The Meat Meme or Memeat!

January 11th, 2011

Very "Clan of the Cave Bear"

I have fallen down so many rabbit holes lately people! I am tumbling, tumbling, tumbling, tumbling, etc,etc,etc,etc.

Still tumbling, tumbling, tumbling, tumbling, etc,etc,etc, etc….

Still going, going, going….


You get the idea?

It’s that time of year. I don’t work in January and February. And I look forward to it so much. And then I come home and I start to fade. I start to fail. I start falling down rabbit holes, lost in a world of conspiracy and mind control and evil government bureaucracy, and fringe societies that can save the world with a new meme. And I start using the word ‘meme’ in every sentence. And suddenly everything is a meme. Meme. Meme. Meme. Meme. You know what? Everything IS A MEME! No. It’s true. Everything is pretty much a meme. It’s hard to explain, but trust me – I am right about this.

Meat is a meme.

That’s one thing I have discovered.

I think I am the first person to discover it.

So I think I should get to name it.

I hereby name the meat meme – memeat!

You know why it is a meme? Because it slowly worked it’s way into human culture until everyone was doing it without even thinking about it. Kind of like cooking.  Kind of like clothes.  Kind of like language.  Kind of like religion.  SEE!  I told you that everything is a meme!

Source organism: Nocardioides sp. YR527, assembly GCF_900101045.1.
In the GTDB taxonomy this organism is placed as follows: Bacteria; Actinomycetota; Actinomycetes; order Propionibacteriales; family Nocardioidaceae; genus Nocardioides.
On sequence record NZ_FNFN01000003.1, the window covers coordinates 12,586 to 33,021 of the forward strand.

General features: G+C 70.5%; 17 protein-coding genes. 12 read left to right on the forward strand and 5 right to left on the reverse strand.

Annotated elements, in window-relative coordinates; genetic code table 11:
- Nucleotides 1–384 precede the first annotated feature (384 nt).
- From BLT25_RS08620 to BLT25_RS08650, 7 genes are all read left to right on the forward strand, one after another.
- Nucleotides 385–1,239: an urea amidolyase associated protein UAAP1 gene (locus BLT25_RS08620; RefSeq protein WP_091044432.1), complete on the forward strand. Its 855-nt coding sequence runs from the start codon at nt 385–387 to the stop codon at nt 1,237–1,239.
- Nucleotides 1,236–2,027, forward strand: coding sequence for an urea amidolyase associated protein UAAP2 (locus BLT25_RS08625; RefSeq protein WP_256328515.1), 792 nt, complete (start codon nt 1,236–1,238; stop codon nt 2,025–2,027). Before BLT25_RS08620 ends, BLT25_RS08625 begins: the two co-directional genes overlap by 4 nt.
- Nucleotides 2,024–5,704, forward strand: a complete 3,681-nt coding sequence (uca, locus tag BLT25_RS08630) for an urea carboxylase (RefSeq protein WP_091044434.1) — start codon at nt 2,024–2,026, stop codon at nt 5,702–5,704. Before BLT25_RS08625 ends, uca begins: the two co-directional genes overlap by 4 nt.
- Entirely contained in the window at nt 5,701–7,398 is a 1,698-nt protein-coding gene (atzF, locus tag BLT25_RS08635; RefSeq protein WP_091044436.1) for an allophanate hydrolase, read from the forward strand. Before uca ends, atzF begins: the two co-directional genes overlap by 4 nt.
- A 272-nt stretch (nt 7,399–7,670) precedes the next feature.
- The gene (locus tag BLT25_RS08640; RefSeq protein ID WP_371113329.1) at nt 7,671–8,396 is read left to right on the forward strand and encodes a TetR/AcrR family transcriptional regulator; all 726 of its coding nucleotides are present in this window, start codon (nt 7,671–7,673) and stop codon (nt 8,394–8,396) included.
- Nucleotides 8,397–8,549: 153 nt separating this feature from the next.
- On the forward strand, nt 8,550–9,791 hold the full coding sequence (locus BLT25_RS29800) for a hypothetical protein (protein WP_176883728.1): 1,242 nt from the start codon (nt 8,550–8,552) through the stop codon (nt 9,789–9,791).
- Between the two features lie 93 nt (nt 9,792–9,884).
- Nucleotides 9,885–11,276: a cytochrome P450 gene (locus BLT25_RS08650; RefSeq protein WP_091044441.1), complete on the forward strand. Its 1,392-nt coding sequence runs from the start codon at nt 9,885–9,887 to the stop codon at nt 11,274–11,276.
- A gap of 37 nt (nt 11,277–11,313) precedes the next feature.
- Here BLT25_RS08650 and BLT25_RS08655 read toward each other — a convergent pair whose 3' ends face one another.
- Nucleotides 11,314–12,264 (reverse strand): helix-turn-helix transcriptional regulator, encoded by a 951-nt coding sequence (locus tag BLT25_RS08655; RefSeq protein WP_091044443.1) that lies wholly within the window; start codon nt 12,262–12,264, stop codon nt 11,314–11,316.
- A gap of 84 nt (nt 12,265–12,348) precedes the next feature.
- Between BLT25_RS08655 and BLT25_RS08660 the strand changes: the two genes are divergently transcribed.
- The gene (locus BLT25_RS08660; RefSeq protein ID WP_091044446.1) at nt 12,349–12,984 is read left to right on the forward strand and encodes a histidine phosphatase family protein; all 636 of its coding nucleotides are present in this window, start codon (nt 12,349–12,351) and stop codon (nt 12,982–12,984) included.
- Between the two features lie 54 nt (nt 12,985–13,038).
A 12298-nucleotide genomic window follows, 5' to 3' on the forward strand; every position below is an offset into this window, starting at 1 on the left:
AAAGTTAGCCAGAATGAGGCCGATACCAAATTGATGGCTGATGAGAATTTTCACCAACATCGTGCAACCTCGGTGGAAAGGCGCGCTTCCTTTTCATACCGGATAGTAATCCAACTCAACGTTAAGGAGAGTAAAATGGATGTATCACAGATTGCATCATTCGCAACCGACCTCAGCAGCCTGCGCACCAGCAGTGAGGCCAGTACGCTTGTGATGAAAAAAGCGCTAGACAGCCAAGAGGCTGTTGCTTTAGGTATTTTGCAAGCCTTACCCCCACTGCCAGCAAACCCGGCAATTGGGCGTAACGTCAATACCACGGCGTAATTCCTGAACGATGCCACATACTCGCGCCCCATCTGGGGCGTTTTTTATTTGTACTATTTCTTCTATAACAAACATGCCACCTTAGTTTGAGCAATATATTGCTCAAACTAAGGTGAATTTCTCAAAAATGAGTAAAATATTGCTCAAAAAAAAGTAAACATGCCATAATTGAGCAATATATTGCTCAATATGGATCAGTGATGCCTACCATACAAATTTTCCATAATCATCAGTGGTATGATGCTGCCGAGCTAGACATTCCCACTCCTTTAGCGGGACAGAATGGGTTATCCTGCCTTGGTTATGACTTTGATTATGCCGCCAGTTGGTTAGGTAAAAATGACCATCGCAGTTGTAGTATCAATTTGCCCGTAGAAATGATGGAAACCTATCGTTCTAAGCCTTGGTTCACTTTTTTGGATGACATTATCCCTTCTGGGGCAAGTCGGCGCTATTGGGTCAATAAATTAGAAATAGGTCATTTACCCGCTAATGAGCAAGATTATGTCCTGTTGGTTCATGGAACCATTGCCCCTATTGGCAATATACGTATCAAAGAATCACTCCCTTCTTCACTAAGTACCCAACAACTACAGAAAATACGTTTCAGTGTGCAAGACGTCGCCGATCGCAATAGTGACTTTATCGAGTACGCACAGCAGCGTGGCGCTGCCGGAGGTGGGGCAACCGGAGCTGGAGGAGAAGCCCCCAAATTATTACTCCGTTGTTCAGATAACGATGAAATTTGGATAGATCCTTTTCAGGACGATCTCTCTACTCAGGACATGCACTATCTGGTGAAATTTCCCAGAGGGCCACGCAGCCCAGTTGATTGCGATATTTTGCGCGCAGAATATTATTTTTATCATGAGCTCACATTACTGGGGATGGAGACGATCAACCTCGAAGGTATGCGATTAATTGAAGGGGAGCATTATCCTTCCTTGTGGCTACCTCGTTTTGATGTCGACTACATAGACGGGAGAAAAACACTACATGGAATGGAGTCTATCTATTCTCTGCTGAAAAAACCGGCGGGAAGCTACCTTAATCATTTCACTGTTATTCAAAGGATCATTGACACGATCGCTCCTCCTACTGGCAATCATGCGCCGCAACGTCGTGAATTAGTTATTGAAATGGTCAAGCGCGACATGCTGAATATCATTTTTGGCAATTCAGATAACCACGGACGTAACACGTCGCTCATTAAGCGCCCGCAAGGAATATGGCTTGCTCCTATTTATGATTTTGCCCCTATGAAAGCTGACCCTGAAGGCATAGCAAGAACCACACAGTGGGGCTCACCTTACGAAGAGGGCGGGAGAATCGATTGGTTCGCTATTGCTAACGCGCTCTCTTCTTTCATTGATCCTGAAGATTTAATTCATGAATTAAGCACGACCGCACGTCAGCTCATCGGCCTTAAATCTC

It’s very possible that people used to live without eating other creatures.  Why? Because hey!  Let’s just eat these bananas that are growing on this shrubbery right in front of us instead!  So much easier!

But then the bananas dried up!

And then the people moved to Eastern Europe and the Himalayas in search of new banana plants.

But the bananas didn’t grow in Eastern Europe and the Himalayas.

And so the people said, “Lo. We are starving. There are no bananas here in this neolithic peat bog and this icy mountain range. We must make for ourselves a dinner in our own likeness. And we will call this dinner meat.”

And so they commenced to hunting and fishing and barbecuing themselves a nice little post roast.

And lo, it was very good.

But then some of them said, “Lo. These creatures are much like us. Why should we eat them? For they cause us no harm.”

But then others said, “Because they are really tasty? And looketh. We starveth no more.”

And so they all agreed that no more starvation was good.

And then there was the issue with bleeding women.

And tremendous loss of blood during child birth.

And why are women evolved to shed such a ridiculous amount of blood?

Also hidden ovulation.

Also large headed infants.

And small birth canal-ed woman.

And deep time.

And the connection between deep time and a women’s cycle.

And rivers of blood pouring out of the women.

And meat replaced all that iron that poured out of all those women.

And the women survived to care for their babies that were born with way too large of heads to come out of the tiny hole in the bleeding women.

And so the woman ate the meat.

She ate it in revenge for the large heads coming out of the small holes.